NYSE Moving Balance Indicator
Another Thrust, Right On Schedule
Among the latest bullish cues, we’d put the most weight on the MBI breadth-thrust signal because it’s the only one among a variety of measures we track that hasn’t falsely triggered during a bear market. Perhaps its first misfire is imminent.
Is This Year’s Strong Start “Signal Or Noise?”
This year is off to a much stronger start than suggested by the 3-4% gains in the blue-chip averages: Through January 12th, the Value Line Arithmetic Composite—an equally-weighted index of about 1,700 stocks, was up 7.0%.
Fake-Out Or Break-Out?
“Don’t fight the Fed” was profitable advice dispensed almost daily by bulls in the 2nd half of 2020 and all of 2021. It’s been valuable advice in 2022, as well. However, when the Fed turned hostile earlier this year, the bulls deviated from their own sound advice and looked for new narratives.
The Rally: Impressive, But Not Yet “Thrust-Worthy”
Many technicians contend that the rebound off June’s lows triggered a bear-market-killing “breadth thrust.” Several gauges we monitor to capture this phenomenon contradict that claim. None has reached a threshold that is extreme enough to qualify as a thrust.
Nothing Close To A “Thrust”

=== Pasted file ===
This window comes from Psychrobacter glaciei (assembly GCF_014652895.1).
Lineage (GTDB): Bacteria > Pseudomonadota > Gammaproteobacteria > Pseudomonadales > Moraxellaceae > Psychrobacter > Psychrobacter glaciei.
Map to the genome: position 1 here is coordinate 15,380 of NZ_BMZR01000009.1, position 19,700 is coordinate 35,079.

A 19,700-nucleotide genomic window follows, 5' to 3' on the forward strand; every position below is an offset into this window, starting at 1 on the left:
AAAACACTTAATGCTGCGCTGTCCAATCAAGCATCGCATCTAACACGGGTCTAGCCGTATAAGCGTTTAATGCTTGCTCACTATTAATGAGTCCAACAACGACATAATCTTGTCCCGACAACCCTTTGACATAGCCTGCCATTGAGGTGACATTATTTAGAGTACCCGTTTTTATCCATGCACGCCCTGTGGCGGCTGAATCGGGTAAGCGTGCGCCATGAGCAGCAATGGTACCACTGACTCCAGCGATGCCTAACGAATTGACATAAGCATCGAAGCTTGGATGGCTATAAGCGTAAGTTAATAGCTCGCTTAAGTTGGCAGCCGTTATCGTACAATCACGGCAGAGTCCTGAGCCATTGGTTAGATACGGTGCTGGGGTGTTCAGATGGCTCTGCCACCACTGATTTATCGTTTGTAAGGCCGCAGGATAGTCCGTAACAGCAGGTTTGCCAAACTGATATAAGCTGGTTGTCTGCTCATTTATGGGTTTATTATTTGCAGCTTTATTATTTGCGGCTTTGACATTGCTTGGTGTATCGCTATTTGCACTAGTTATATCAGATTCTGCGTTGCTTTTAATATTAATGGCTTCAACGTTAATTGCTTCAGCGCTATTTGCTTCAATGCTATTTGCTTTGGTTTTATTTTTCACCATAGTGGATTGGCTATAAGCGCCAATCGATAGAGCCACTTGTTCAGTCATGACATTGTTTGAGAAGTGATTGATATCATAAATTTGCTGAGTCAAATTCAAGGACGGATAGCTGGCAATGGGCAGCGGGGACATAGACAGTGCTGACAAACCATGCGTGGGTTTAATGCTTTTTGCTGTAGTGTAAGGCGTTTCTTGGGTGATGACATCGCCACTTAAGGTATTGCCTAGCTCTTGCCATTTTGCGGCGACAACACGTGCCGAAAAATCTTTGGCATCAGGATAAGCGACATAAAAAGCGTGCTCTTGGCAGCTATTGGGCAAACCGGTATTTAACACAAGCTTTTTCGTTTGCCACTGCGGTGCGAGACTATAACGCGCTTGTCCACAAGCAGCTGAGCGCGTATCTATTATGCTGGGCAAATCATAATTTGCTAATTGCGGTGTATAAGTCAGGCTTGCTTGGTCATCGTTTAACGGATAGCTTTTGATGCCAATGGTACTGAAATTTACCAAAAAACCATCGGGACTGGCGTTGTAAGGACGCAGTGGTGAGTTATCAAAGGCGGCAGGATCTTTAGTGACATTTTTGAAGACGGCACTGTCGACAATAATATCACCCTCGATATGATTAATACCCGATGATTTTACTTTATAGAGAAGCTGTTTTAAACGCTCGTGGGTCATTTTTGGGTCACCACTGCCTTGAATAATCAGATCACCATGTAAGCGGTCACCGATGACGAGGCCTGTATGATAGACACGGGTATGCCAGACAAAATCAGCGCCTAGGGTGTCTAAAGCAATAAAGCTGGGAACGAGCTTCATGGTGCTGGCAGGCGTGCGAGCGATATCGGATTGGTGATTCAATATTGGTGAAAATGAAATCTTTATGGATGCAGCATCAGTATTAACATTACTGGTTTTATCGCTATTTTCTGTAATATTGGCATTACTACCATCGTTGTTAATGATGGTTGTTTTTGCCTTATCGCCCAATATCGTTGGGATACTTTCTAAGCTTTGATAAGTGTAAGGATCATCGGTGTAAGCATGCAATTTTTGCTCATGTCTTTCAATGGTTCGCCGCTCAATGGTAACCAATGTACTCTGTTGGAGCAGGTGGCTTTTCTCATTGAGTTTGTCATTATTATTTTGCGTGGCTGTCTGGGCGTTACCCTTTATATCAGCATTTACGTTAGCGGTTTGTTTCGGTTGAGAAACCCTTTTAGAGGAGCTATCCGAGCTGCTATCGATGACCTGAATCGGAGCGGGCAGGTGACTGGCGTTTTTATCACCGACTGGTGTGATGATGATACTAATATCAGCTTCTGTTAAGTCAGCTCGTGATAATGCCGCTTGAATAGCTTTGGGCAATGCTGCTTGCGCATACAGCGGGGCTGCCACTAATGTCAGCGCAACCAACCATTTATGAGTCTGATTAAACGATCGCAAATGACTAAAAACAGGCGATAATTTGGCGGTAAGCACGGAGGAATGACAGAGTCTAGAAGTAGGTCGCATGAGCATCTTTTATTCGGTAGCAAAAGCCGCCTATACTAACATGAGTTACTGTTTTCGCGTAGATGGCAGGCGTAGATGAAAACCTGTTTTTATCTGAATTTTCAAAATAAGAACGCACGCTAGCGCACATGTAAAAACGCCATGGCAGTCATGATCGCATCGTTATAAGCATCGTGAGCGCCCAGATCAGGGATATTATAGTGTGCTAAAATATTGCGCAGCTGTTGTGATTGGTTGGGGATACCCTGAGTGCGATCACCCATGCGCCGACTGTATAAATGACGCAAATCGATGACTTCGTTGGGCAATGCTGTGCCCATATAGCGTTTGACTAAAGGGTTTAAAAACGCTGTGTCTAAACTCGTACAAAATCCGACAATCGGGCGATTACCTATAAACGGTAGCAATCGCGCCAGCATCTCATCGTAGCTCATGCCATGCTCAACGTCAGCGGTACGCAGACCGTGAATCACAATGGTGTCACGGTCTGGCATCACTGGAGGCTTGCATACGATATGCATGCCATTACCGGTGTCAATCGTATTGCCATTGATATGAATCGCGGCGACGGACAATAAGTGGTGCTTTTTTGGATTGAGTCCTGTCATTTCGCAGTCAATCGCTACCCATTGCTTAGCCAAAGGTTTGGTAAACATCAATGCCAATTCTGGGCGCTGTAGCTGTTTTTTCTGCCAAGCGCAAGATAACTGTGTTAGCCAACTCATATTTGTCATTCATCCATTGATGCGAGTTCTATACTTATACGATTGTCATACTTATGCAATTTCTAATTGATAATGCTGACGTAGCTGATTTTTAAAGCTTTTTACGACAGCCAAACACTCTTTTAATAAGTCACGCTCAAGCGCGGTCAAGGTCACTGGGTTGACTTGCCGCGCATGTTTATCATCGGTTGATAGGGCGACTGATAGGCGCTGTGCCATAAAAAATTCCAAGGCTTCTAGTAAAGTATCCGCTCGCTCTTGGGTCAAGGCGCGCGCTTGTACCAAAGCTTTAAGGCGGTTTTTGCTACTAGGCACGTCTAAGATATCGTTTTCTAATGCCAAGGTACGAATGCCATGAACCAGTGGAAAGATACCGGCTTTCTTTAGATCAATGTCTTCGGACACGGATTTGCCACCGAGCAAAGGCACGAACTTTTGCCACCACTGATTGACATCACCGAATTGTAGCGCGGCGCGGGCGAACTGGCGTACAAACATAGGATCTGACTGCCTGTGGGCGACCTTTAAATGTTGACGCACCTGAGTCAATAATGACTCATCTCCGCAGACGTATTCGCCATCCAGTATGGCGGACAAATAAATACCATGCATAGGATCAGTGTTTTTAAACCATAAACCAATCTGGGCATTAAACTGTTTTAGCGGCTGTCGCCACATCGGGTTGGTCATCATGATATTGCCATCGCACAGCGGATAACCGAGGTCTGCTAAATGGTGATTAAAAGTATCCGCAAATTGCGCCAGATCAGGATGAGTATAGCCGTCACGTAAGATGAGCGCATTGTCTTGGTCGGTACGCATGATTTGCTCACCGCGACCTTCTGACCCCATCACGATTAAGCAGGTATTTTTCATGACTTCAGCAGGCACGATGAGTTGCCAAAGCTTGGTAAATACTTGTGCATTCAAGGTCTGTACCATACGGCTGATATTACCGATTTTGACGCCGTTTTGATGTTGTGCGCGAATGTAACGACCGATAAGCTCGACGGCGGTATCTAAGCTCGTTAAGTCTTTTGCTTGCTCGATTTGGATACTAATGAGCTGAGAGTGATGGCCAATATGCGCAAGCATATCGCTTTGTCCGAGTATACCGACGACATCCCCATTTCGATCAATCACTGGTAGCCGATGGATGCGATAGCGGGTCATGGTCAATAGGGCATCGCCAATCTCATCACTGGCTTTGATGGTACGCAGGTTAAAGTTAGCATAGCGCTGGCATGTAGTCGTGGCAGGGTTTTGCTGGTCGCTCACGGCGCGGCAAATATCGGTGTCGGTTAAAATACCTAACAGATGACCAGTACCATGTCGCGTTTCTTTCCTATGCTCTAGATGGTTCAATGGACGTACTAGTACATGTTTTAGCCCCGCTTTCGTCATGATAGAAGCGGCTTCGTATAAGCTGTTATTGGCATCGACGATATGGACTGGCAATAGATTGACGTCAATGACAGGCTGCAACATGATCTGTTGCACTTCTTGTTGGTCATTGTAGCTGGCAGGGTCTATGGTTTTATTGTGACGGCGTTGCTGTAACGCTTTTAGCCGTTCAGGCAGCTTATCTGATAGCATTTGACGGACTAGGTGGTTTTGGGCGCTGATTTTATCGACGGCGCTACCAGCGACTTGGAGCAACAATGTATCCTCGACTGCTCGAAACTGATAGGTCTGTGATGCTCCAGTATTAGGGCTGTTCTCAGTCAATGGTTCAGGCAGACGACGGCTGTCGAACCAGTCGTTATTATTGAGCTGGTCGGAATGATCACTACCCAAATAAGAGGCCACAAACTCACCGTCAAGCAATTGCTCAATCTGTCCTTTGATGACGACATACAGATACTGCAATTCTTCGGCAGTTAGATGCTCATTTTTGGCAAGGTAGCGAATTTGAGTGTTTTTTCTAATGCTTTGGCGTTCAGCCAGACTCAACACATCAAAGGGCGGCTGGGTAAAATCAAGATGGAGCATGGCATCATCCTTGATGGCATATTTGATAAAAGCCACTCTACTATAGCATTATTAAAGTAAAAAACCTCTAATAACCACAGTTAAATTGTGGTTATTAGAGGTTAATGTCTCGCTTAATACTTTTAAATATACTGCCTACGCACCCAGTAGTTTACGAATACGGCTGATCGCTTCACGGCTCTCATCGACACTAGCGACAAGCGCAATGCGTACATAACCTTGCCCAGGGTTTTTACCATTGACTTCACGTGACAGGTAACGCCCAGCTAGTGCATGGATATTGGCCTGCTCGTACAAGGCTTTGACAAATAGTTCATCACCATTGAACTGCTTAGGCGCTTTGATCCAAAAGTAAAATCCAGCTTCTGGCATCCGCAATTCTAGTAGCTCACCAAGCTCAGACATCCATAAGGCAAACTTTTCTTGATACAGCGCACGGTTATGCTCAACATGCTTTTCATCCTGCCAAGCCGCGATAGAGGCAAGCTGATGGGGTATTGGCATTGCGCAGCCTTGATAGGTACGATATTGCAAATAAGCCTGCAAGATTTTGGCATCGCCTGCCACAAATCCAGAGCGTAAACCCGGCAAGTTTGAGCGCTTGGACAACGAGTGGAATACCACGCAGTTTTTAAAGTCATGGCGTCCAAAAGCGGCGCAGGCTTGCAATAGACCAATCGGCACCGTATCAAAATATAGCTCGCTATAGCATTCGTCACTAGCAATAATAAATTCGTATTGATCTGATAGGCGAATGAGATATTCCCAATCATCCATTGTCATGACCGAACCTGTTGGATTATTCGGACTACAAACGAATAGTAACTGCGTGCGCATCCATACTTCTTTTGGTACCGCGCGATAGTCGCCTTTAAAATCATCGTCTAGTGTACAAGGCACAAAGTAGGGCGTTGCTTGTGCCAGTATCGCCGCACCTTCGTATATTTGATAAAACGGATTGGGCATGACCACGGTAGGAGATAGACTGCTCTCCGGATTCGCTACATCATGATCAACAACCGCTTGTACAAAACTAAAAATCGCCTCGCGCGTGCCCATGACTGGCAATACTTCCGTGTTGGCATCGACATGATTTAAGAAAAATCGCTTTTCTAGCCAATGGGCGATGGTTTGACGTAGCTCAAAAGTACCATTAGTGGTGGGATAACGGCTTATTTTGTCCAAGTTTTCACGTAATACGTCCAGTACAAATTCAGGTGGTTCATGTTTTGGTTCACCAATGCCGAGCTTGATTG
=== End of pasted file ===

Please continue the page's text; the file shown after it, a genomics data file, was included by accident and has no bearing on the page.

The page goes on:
Many technicians claim that the rallies of late March and late May generated impressive “breadth thrusts.” We’re skeptical: We’ve tested many tools that attempt to capture such a phenomenon, and found that the most reliable thrust signals aren’t ones that show up every couple of months.
This summer marks the first anniversary, not of the COVID-19 stock-market low, itself, but of the much belated “confirmation” of that low.
After The “Thrust”…
We’re concerned that cyclical groups, which normally catch fire after a breadth thrust, are tracking along the bottom (or below) the previous worst-case outcomes following identical breadth-thrust signals.
Should You Trust The Thrust?
There are two concerns with the latest bullish thrust signal, with one, in part, causing the other. First, the S&P 500 return preceding the MBI thrust signal was +42.8%, almost triple the average slippage of +15% associated with all prior signals.
Should You Trust The Thrust?
During the first two months of the rally (and +30%) off the March lows, we noted that the usual cyclical leaders of a new bull market were underperforming on a relative basis, and there had been nothing even close to the “breadth thrust” that often accompanies an initial bull market up-leg.
“Not Quite” Super
The average “super-overbought” MBI reading occurred 54 days after a market low; June 4th marks the 51st trading day since the March 23rd low. Thus, any signal in the days ahead would arrive essentially “on time,” but the slippage (the S&P 500 gain already realized) would be enormous at around 40%!
Revenge Of The Nerds?
Last month we detailed two technical shortcomings of the rally off the March 23rd market low. The stock market duly noted our critique and has issued its response.
A Bounce Without “Oomph”
One would think that one of the most explosive market rallies of all time would trip-off all the traditional “breadth thrust” signals, or maybe even invent a few of its own. Sorry, no luck.
This Bounce Lacks “Oomph”
Through last night’s close, the S&P 500 had gained 25.0% in exactly one month. Impressive, but a bit superficial. Anyone running active equity portfolios recognizes the breadth of this move has been unusually narrow.